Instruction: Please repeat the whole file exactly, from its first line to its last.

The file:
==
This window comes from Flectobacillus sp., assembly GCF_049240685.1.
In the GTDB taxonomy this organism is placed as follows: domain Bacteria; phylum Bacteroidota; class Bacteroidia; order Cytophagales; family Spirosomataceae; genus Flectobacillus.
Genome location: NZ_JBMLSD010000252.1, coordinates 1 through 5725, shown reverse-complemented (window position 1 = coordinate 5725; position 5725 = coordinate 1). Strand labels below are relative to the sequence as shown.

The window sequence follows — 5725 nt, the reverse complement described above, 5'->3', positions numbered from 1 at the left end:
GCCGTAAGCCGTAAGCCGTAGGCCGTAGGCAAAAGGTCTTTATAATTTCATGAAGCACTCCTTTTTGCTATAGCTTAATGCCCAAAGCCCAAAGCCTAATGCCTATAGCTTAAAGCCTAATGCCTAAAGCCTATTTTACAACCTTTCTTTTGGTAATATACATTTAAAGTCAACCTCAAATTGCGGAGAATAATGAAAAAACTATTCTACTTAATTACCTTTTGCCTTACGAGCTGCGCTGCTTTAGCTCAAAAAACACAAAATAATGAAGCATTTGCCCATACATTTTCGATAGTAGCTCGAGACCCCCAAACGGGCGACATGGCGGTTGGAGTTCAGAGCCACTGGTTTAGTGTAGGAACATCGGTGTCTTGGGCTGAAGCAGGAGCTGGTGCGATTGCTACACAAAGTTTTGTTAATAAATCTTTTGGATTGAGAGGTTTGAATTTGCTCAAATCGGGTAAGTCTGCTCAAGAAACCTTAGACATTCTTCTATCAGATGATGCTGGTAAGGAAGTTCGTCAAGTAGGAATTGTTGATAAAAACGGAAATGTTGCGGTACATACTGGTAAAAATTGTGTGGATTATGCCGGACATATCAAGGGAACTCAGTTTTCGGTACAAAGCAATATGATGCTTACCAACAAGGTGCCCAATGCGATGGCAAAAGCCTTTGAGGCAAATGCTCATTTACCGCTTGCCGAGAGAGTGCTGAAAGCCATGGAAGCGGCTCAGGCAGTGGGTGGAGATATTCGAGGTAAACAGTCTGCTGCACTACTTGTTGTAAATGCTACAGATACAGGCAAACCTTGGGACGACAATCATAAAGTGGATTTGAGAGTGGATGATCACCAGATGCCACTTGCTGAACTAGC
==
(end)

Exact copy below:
This window comes from Flectobacillus sp., assembly GCF_049240685.1.
In the GTDB taxonomy this organism is placed as follows: domain Bacteria; phylum Bacteroidota; class Bacteroidia; order Cytophagales; family Spirosomataceae; genus Flectobacillus.
Genome location: NZ_JBMLSD010000252.1, coordinates 1 through 5725, shown reverse-complemented (window position 1 = coordinate 5725; position 5725 = coordinate 1). Strand labels below are relative to the sequence as shown.

The window sequence follows — 5725 nt, the reverse complement described above, 5'->3', positions numbered from 1 at the left end:
GCCGTAAGCCGTAAGCCGTAGGCCGTAGGCAAAAGGTCTTTATAATTTCATGAAGCACTCCTTTTTGCTATAGCTTAATGCCCAAAGCCCAAAGCCTAATGCCTATAGCTTAAAGCCTAATGCCTAAAGCCTATTTTACAACCTTTCTTTTGGTAATATACATTTAAAGTCAACCTCAAATTGCGGAGAATAATGAAAAAACTATTCTACTTAATTACCTTTTGCCTTACGAGCTGCGCTGCTTTAGCTCAAAAAACACAAAATAATGAAGCATTTGCCCATACATTTTCGATAGTAGCTCGAGACCCCCAAACGGGCGACATGGCGGTTGGAGTTCAGAGCCACTGGTTTAGTGTAGGAACATCGGTGTCTTGGGCTGAAGCAGGAGCTGGTGCGATTGCTACACAAAGTTTTGTTAATAAATCTTTTGGATTGAGAGGTTTGAATTTGCTCAAATCGGGTAAGTCTGCTCAAGAAACCTTAGACATTCTTCTATCAGATGATGCTGGTAAGGAAGTTCGTCAAGTAGGAATTGTTGATAAAAACGGAAATGTTGCGGTACATACTGGTAAAAATTGTGTGGATTATGCCGGACATATCAAGGGAACTCAGTTTTCGGTACAAAGCAATATGATGCTTACCAACAAGGTGCCCAATGCGATGGCAAAAGCCTTTGAGGCAAATGCTCATTTACCGCTTGCCGAGAGAGTGCTGAAAGCCATGGAAGCGGCTCAGGCAGTGGGTGGAGATATTCGAGGTAAACAGTCTGCTGCACTACTTGTTGTAAATGCTACAGATACAGGCAAACCTTGGGACGACAATCATAAAGTGGATTTGAGAGTGGATGATCACCAGATGCCACTTGCTGAACTAGC